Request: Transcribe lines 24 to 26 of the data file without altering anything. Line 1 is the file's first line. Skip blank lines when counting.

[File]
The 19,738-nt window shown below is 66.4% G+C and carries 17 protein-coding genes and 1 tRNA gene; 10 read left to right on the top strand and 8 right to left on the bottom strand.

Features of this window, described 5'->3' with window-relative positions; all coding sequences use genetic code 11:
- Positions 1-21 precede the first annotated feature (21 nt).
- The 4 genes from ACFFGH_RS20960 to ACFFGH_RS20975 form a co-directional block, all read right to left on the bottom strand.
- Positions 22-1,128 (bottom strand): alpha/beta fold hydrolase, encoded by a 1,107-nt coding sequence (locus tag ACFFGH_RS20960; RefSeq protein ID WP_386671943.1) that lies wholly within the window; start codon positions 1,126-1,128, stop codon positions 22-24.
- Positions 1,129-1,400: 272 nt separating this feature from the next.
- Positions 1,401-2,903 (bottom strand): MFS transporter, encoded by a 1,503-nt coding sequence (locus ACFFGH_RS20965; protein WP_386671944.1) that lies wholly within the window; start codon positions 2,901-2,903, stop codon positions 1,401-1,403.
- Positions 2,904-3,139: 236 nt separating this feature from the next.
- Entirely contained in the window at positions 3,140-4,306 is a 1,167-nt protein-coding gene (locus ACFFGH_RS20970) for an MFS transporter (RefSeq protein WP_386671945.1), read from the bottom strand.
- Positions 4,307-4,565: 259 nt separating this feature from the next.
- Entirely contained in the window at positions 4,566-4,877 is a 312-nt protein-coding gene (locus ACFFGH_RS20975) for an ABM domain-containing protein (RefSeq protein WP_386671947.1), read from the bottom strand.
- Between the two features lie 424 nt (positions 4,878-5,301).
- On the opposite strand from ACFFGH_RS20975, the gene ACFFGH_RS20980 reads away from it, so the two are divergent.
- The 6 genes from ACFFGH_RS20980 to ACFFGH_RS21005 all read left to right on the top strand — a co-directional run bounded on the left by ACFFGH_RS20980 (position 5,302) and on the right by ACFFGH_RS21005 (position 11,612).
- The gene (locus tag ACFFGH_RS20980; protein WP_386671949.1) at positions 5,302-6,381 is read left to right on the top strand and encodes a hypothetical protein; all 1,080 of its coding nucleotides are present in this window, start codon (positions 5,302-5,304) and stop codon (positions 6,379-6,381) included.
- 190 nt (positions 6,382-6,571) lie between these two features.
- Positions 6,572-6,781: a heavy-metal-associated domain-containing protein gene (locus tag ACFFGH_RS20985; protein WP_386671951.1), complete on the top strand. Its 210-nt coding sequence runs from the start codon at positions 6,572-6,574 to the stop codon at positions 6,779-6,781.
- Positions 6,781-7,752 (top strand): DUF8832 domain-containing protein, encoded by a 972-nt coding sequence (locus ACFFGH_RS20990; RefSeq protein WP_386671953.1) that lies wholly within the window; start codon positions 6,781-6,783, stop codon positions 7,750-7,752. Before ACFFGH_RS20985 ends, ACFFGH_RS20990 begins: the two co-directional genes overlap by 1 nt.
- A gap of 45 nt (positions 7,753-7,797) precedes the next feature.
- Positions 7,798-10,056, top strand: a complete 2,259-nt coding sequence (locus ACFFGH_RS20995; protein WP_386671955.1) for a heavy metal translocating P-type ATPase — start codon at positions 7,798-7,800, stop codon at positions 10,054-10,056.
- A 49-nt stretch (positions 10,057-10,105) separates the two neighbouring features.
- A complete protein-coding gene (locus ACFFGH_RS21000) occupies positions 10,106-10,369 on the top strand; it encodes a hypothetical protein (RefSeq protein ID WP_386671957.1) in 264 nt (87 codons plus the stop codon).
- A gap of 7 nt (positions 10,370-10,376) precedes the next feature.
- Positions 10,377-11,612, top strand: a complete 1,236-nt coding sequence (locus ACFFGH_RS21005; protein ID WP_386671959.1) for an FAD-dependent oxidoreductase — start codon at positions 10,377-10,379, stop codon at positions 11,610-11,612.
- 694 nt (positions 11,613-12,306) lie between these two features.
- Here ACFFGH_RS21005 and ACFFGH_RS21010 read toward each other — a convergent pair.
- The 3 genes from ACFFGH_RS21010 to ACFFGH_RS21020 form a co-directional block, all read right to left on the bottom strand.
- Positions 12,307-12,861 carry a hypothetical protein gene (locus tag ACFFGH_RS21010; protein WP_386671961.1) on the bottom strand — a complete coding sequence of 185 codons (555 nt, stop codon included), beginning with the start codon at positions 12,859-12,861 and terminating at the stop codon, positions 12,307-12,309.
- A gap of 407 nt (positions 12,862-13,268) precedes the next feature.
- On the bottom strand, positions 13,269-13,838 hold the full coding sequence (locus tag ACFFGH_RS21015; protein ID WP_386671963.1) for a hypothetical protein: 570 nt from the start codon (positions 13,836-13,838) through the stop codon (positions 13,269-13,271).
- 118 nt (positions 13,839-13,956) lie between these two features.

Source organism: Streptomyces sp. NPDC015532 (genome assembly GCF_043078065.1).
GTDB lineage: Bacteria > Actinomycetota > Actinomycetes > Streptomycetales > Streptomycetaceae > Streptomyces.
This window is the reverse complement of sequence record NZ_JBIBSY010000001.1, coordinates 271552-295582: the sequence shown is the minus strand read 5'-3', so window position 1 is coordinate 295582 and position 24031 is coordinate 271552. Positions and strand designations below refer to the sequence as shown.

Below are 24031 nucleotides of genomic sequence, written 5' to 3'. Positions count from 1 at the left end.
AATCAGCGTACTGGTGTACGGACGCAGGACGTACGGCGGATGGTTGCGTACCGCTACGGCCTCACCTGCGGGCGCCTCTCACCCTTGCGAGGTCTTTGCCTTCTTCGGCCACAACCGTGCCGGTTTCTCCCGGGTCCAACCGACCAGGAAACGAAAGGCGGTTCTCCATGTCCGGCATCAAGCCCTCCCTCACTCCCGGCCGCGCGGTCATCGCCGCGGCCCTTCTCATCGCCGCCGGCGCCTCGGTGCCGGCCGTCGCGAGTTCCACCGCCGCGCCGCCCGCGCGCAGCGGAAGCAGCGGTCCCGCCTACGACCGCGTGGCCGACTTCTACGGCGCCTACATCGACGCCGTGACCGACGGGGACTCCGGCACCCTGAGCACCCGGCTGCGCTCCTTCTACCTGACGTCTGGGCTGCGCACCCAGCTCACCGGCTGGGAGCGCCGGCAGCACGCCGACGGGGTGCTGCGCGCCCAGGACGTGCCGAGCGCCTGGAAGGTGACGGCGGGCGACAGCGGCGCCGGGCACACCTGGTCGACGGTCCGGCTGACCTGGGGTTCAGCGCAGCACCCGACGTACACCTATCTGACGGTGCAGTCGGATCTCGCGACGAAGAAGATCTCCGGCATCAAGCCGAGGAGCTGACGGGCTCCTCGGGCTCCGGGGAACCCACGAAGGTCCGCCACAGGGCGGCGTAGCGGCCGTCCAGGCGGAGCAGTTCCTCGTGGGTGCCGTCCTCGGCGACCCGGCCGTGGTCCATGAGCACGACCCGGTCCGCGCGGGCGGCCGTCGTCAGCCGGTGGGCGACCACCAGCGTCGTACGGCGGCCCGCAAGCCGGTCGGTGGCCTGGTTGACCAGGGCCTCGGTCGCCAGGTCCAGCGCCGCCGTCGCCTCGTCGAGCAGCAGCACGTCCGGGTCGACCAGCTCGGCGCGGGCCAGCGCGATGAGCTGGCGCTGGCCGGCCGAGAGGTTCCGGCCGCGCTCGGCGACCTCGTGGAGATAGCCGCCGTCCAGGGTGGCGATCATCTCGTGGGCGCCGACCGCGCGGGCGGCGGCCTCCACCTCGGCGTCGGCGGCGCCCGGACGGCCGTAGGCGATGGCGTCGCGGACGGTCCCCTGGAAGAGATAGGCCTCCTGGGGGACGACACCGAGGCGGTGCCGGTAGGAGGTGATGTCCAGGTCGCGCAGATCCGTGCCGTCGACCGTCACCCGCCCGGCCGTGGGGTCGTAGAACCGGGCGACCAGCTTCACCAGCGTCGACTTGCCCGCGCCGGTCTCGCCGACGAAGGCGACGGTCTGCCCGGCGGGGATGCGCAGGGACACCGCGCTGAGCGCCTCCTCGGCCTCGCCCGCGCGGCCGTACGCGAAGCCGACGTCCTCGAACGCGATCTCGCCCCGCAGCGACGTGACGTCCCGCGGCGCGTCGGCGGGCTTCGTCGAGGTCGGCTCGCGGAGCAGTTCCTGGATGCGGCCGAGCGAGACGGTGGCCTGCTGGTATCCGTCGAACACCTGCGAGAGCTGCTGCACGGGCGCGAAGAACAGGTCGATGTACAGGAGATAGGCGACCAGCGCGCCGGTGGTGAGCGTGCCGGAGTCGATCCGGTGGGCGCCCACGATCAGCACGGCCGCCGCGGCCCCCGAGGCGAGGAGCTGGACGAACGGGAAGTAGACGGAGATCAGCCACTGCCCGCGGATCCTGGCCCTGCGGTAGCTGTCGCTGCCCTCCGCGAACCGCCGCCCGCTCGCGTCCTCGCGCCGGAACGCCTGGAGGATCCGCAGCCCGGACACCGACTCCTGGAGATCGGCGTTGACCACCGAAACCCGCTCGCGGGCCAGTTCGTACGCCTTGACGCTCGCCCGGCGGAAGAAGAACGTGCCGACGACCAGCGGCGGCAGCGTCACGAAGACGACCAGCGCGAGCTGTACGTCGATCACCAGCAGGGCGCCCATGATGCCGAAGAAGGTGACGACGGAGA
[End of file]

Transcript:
- Positions 10,377-11,612, top strand: a complete 1,236-nt coding sequence (locus ACFFGH_RS21005; protein ID WP_386671959.1) for an FAD-dependent oxidoreductase — start codon at positions 10,377-10,379, stop codon at positions 11,610-11,612.
- 694 nt (positions 11,613-12,306) lie between these two features.
- Here ACFFGH_RS21005 and ACFFGH_RS21010 read toward each other — a convergent pair.